For years, during the Don Shula and Dan Marino eras, the Dolphins were a popular staple on the NFL’s marquee prime time package, reinforcing the team’s standing as a national brand. Coincidentally, the Dolphins became far less successful, and consequently far less relevant nationally, about the time the league’s premier prime time games shifted from Monday nights to Sunday nights more than a decade ago.
Sunday’s Dolphins game against Oakland marks only the second time Miami has been featured on a Sunday night telecast since NBC acquired the package 11 years ago, and the first since a Jets game in 2010. The Dolphins also appeared on NBC’s first night game after acquiring Sunday night rights, but that was a Thursday night opener in Pittsburgh in September 2006.
Sunday night games carry the most cache now, and that’s not lost on players.
“I grew up watching Randy Moss and T.O. [Terrell Owens] thrive on Sunday Night Football and the world watching, being the last game, the prime time game,” receiver Jarvis Landry said. “It's always fun knowing there are millions of people watching you, not just the local base and everybody else catching the highlights. It's kind of cool. It will be a good crowd. The energy definitely will be there.”
Digital Access For Only $0.99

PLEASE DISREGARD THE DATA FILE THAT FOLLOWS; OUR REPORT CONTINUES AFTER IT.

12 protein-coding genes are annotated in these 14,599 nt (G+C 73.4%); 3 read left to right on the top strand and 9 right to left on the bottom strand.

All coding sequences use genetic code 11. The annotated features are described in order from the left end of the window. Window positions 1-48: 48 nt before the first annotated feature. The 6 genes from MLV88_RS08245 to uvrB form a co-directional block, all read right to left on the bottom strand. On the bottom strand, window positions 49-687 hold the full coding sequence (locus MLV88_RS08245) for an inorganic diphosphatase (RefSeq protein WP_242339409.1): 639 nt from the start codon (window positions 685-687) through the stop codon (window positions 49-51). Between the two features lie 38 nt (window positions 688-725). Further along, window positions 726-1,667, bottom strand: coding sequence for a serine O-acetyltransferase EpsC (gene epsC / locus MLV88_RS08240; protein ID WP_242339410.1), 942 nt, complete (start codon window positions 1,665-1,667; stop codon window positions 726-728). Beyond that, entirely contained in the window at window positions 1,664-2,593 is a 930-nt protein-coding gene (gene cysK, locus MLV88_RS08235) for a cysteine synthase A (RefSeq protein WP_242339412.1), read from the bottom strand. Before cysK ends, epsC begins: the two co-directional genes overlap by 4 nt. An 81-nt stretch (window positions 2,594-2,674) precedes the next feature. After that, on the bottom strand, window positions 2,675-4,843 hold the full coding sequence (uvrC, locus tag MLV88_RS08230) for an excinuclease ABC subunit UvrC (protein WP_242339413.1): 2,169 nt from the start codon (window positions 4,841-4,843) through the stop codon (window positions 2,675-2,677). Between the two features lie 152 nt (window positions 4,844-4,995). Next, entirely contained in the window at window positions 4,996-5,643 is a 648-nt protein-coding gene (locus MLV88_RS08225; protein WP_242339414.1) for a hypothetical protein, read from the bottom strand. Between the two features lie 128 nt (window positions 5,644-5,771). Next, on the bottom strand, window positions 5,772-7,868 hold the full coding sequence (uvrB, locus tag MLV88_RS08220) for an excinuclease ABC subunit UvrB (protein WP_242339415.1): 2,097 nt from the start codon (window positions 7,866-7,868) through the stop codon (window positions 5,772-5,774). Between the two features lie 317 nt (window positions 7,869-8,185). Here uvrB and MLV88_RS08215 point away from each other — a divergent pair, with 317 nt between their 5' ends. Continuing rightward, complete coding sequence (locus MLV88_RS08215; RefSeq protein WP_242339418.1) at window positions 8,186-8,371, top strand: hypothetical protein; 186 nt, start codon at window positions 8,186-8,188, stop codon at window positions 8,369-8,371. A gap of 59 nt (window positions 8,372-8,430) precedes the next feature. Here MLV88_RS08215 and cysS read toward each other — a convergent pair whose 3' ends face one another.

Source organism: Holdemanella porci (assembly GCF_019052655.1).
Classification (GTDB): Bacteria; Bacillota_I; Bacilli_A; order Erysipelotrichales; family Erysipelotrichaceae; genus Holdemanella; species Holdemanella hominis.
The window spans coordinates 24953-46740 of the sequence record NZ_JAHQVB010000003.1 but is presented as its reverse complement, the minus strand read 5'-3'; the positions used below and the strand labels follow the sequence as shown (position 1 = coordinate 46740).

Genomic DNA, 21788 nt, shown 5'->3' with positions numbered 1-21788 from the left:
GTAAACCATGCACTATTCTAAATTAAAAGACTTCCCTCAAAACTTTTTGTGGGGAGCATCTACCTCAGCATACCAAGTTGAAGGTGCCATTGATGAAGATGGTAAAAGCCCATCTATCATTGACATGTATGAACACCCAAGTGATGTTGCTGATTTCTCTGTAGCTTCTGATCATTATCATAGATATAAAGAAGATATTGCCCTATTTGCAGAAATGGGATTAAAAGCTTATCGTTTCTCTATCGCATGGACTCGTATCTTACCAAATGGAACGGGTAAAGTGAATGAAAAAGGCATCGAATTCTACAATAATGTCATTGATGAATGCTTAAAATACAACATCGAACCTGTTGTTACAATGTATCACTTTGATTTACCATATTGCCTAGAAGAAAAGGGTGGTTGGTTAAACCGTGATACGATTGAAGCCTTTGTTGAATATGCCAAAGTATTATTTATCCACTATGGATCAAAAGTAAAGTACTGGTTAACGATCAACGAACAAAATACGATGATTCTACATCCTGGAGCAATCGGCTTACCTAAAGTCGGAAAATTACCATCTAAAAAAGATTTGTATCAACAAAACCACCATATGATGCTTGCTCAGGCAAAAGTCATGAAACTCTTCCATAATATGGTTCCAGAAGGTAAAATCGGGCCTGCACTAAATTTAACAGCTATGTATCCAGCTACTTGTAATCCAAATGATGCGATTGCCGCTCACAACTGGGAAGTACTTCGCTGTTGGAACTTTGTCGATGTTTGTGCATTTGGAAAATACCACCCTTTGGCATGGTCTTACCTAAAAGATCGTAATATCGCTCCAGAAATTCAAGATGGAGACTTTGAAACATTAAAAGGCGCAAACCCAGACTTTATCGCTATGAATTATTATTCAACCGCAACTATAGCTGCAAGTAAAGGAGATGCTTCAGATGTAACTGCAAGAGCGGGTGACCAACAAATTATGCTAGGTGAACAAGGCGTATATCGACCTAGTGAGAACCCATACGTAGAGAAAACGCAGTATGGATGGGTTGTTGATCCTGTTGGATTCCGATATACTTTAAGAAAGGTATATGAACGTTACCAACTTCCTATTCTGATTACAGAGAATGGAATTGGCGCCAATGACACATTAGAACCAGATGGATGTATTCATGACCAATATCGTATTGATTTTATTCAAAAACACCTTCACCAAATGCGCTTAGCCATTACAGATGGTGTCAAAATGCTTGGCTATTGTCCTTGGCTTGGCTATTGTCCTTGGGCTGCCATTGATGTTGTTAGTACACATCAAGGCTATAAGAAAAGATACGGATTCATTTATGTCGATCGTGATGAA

For the most comprehensive local coverage, subscribe today.
NBC’s Al Michaels, who calls the Sunday night games with Cris Collinsworth, said it’s a positive for the league when the Dolphins and Raiders are relevant.
“Certainly it helps to have a team like Miami getting good again and getting to the point where we have them on a lot,” Michaels said by phone this week. “You still have that, and granted it's a long time ago, the perfect season, but people know about it. There's only one team that's had it. The Shula and Marino years are still in the forefront of people's minds.
“If Miami gets good again, it's good for us, good for the networks. It's similar to the Raiders. They had a certain cache developed many years ago. It went away when they didn't have a lot of success for a long period of time. Clearly they are teams people gravitate toward. They are in the same group as the Bears - another team you would like to do well as far as television ratings.”
Though the two teams are coming off losses totaling a combined 60 points, Michaels points out that “Miami still has a winning record. They had two huge comebacks against Atlanta and the Jets. You don't know what you will get week to week from them. And the Dolphins made the playoffs last year. Oakland [at 3-5] has to win this game.”
Michaels called the Dolphins’ final game in the Orange Bowl – a 1986 Week 16 loss to the Patriots - for ABC when the network had Monday Night Football, which at that time was the league’s premier TV package.
He hasn’t done many events in South Florida in the past decade, beyond that 2010 Jets game and a Lakers-at-Heat Christmas game for ABC in 2005, his final NBA assignment before moving to NBC to work Sunday night football.
“I love going down there,” said Michaels, a Southern California resident. “The weather is great. I will devour a few [stone crabs] this weekend.”
NFL ratings are down, but the Sunday night package remains TV’s No. 1 rated program, the highest rated show on television every week this season except last Sunday, when it was beaten by Game 5 of the World Series.